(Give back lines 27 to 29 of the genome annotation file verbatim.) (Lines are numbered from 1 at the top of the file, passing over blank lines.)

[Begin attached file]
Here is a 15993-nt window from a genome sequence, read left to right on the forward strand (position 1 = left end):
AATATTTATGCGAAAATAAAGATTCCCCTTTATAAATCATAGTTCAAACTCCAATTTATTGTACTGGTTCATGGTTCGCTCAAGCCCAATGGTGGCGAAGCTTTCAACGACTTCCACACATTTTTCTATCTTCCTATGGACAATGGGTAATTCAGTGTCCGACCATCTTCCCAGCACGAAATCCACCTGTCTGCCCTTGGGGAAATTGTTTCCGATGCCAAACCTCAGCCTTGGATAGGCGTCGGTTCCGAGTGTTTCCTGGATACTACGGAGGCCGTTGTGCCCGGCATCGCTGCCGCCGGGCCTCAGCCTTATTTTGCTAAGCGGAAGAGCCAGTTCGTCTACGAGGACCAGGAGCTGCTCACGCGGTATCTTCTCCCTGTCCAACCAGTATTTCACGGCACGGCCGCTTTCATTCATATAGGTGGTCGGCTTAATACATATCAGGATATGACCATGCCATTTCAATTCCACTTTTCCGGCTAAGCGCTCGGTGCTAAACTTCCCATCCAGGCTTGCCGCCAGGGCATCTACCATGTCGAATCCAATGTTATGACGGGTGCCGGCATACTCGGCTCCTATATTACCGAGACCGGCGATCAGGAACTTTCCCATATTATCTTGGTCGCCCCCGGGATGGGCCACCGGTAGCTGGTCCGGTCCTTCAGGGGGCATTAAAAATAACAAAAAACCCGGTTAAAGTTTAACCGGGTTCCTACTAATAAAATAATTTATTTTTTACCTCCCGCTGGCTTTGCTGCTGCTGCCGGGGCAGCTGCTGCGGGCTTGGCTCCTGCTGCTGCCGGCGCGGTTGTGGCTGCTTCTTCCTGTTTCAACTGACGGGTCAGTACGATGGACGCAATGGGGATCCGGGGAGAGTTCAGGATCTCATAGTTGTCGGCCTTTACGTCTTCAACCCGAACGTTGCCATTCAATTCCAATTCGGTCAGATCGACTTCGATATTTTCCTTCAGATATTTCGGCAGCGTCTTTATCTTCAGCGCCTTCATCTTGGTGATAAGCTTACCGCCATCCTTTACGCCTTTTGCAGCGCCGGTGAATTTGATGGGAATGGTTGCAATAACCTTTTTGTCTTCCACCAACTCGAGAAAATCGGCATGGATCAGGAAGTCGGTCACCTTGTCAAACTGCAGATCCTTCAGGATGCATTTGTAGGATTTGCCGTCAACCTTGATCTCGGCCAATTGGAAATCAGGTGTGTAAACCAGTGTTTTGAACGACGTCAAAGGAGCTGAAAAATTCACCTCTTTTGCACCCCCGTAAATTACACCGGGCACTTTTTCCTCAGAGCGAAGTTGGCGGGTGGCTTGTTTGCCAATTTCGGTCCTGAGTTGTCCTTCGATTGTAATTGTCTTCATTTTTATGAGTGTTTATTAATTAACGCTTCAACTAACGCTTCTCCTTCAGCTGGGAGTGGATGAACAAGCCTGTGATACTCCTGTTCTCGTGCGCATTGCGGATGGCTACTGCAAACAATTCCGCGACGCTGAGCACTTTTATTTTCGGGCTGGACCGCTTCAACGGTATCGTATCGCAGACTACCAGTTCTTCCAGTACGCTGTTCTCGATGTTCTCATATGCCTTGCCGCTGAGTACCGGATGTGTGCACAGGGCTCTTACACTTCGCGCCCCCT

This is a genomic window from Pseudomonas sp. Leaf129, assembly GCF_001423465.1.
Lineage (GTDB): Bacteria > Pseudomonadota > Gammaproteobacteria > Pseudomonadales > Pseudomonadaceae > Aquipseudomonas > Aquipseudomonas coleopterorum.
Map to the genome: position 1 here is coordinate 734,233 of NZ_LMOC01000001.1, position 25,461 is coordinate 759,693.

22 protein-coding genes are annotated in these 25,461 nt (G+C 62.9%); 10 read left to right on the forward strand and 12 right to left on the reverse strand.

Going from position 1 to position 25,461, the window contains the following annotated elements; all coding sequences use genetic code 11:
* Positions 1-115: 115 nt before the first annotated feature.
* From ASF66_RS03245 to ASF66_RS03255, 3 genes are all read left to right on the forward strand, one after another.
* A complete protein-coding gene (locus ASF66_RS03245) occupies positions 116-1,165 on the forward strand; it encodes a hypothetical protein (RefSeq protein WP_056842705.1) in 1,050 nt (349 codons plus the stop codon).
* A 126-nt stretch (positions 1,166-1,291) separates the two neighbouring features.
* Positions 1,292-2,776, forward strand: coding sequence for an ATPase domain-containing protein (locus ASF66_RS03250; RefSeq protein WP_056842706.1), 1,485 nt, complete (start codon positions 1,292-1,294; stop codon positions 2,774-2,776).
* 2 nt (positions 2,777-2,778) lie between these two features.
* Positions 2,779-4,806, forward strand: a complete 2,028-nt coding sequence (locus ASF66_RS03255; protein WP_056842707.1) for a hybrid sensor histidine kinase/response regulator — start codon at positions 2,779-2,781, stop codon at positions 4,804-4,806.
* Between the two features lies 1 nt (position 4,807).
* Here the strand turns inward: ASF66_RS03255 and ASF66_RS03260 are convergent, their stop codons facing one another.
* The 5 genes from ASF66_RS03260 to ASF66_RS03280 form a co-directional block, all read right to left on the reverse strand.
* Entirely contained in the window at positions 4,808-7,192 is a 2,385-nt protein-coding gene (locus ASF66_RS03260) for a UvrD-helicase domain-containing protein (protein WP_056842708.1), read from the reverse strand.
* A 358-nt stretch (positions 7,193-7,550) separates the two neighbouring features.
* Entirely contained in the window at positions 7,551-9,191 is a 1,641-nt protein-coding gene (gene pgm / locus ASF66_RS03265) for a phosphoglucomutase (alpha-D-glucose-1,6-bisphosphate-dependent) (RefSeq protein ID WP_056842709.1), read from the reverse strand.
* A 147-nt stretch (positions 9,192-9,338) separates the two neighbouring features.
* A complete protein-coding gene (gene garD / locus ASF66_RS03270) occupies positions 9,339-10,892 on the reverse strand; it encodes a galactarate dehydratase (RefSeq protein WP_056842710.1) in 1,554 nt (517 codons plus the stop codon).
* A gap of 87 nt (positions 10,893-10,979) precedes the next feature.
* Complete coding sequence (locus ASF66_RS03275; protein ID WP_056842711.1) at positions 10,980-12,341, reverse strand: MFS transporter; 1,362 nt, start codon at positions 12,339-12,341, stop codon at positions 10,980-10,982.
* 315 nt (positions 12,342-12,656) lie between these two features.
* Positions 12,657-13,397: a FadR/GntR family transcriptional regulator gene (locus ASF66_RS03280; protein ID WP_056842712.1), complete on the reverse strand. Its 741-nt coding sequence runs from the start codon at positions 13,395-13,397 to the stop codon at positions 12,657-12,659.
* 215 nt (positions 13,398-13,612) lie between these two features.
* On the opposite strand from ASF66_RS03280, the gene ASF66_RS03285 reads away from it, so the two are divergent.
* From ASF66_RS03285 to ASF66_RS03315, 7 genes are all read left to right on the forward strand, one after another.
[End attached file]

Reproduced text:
* 215 nt (positions 13,398-13,612) lie between these two features.
* On the opposite strand from ASF66_RS03280, the gene ASF66_RS03285 reads away from it, so the two are divergent.
* From ASF66_RS03285 to ASF66_RS03315, 7 genes are all read left to right on the forward strand, one after another.